What motivates attendees at high-end incentive programs?
Smith and his team recently put together an infographic compiling the most recent statistics on incentive travel. They gathered resources from the Incentive Research Foundation (IRF) from last year and Trends Report from the current year’s Incentive Travel Index. It showed that 72% of participants in last year’s IRF Trends Report cited relationship building as an important indicator of a successful program. Additionally, 89% of participants crave downtime.
“Along with providing choices for downtime, we also include carefully curated experiences, such as Corporate Social Responsibility initiatives (CSR),” Smith said.
Integrating CSR events into high-end incentive trips allows organizations to enhance their brand reputation while fostering a sense of purpose and unity among employees and trip recipients.
“By engaging in activities that contribute to the welfare of local communities or the environment, participants develop a deeper understanding of social issues and gain a heightened sense of empathy and responsibility to the location and its people,” Smith said. “This fosters a sense of sustainability and enables HMI and the trip sponsor the ability to give back to people and places in need.”
CSR activities also promote teamwork and collaboration as individuals work together toward a common cause, building trust and a personal connection.
Focarile recommends that planners should strive for memorability in high-end incentive experiences.
“Having a ‘wow’ factor, like the mermaids in the pool at our Florida Premier Broker event, keeps your company top of mind in your attendees’ heads.” Focarile said. “Great communication is also a key. Our attendees are busy people, so we understand the importance of providing answers before they even ask the questions. We introduced an event-specific app this year, as well as a landing page with all of the ‘Know Before You Go’ information they would need, including a link to our Pinterest board for some outfit inspiration.”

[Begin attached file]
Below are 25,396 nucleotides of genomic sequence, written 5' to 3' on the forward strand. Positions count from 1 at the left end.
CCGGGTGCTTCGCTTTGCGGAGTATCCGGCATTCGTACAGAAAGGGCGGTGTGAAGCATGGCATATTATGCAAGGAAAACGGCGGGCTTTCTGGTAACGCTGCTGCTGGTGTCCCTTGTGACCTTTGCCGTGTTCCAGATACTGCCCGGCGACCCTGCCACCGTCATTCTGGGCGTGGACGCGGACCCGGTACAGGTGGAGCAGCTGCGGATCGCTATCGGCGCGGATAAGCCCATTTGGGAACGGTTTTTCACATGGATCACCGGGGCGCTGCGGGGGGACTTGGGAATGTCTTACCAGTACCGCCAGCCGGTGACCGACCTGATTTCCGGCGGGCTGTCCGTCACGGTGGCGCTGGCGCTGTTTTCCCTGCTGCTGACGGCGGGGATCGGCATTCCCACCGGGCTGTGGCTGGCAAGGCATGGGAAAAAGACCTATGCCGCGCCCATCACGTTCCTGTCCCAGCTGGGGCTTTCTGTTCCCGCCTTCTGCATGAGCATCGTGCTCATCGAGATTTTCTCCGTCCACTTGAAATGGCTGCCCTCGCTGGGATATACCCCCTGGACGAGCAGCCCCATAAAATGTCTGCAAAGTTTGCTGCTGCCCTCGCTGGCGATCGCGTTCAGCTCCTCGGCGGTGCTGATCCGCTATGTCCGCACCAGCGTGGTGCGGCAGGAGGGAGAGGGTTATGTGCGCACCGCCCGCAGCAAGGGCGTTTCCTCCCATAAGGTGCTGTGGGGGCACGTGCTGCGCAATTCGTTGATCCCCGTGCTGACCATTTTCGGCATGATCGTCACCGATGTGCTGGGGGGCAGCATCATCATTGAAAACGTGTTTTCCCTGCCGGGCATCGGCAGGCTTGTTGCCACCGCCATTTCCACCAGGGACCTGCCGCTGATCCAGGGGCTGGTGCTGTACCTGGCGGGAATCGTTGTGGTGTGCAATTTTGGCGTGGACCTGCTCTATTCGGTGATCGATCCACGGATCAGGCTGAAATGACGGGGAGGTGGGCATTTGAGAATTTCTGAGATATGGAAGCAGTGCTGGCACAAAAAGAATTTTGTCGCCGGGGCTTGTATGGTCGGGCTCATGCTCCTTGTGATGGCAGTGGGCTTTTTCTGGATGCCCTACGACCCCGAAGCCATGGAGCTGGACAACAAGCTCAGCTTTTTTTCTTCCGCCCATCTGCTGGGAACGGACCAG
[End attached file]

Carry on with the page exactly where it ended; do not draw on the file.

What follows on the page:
Kathy Roche, director, meeting planning and travel & events for Western & Southern Financial Group in Cincinnati, OH, said that as a meeting planner for a large financial/insurance company she looks for unique and memorable destinations that are easily accessible and offer a variety of amenities and luxury.
“Our top producers work very hard to earn these prestigious award trips and we look for resorts that offer upscale accommodations, outstanding food and beverage, spacious ballroom and meeting space, a variety of indoor and outdoor function space and a spa, golf and a variety of activities native to the destination,” Roche said. Because of Western & Southern’s partnership with Fairmont Hotels & Resorts, they’ve been fortunate to book several of Fairmont’s resorts for their top incentive trips and sales conferences.
“From Bermuda to Vancouver to Scottsdale, we’ve been able to negotiate favorable rates and offer upscale accommodations and unique meeting and function space,” Roche said.